DPRK stated that it withdrew from the armistice treaty on 11 March 2013 and cut the phone hotline between Pyongyang and Seoul. It also withdrew from its non-aggression pact with South Korea. Meanwhile, Rodong Sinmun, the mouthpiece of the North Korean government, ran an editorial in which it stated that the glorious North Korean army, newly equipped with world-class nuclear weapons and missiles, would transform both Seoul and Washington into seas of fire — presumably as soon as the supreme commander gets around to giving the relevant order. According to reports from North Korea itself, the populations of major cities are undergoing frequent, high-intensity air raid drills.
Officially, all this is a reaction to the UN Security Council resolution that condemned the third nuclear test, conducted by North Korea in February. The resolution introduced some new sanctions against the DPRK and has been described by Pyongyang as an ‘act of war’.
So why does North Korea behave this way? There seem to be at least two reasons behind Pyongyang’s noisy behaviour. First, this rhetoric seems to have become a standard reaction to UN Security Council resolutions that condemn nuclear and missile tests in the North. In spite of its high pitch this is a diplomatic gesture, a way to express North Korea’s dissatisfaction with the resolution and its resolute unwillingness to bow to outside pressure.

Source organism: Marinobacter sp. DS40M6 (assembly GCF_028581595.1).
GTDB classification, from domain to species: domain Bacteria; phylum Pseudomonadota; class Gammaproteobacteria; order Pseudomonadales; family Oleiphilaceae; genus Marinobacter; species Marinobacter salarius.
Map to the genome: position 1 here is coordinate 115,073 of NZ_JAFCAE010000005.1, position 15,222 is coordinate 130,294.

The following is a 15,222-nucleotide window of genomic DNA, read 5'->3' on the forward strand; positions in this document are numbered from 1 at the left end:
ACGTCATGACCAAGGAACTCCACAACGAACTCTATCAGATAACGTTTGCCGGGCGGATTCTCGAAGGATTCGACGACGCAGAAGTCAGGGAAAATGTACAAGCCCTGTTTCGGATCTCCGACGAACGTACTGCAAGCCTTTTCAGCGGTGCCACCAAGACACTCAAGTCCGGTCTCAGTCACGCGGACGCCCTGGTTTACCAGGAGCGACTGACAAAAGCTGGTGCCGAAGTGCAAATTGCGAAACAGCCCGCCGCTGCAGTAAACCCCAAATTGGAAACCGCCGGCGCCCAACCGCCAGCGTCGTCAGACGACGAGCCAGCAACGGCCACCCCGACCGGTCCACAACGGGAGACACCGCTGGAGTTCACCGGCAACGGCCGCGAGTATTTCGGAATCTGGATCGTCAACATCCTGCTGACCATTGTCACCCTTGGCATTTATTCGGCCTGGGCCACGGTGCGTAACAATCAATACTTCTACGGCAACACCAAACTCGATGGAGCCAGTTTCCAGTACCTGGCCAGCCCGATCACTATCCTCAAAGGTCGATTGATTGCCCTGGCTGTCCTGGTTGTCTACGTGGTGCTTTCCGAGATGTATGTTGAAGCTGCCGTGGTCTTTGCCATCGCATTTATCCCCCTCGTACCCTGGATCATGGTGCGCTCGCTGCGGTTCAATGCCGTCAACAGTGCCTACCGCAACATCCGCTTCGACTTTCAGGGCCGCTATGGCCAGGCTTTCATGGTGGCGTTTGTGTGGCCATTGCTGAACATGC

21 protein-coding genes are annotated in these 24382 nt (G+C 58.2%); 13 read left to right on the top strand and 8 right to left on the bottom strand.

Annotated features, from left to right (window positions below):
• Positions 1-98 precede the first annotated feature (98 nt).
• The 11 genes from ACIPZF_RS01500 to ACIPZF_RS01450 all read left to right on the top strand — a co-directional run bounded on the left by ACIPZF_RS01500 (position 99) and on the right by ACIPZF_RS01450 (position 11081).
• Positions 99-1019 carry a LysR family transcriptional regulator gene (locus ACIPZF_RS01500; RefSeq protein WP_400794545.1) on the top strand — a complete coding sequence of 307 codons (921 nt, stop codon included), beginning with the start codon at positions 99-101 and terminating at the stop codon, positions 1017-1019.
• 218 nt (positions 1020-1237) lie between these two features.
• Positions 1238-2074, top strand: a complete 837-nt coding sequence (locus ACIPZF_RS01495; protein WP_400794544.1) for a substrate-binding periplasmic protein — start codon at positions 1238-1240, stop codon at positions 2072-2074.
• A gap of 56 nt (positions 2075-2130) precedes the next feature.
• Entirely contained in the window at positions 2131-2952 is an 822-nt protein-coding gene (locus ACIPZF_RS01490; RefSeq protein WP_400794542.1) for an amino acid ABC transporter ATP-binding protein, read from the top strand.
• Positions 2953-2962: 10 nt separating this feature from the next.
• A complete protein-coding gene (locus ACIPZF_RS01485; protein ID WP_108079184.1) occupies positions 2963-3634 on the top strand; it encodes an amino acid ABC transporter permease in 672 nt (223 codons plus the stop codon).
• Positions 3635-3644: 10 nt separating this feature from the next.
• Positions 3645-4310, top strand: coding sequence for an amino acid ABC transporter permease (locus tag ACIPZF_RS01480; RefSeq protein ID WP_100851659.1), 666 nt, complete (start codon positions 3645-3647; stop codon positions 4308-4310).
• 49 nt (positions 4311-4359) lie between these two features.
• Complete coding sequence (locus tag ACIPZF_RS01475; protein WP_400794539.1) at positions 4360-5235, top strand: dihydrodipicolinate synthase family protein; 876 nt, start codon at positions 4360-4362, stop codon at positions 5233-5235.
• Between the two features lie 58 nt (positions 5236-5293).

But there is another reason for the DPRK’s verbal bellicosity. The North Korean populace has to be regularly reminded that their country is surrounded by scheming enemies. Otherwise, they might start asking politically dangerous questions — for example, they might wonder why their country, once the most industrially advanced in all of continental East Asia, is increasingly lagging behind China and, especially, South Korea. Outside threats are the best way to explain away never-ending economic difficulties, and an air raid drill or two does wonders when it comes to keeping people afraid and stopping them from having heretical thoughts. It also will remind North Koreans of the need to maintain discipline and unite around the current leader and his ‘glorious’ family.
As decades of experience teaches us, we can be pretty sure that from time to time some clashes (of relatively small scale) are bound to happen on the land and sea borders between the two Koreas. But right now the chances of such clashes are low.
The noise emanating from Pyongyang is, well, just noise.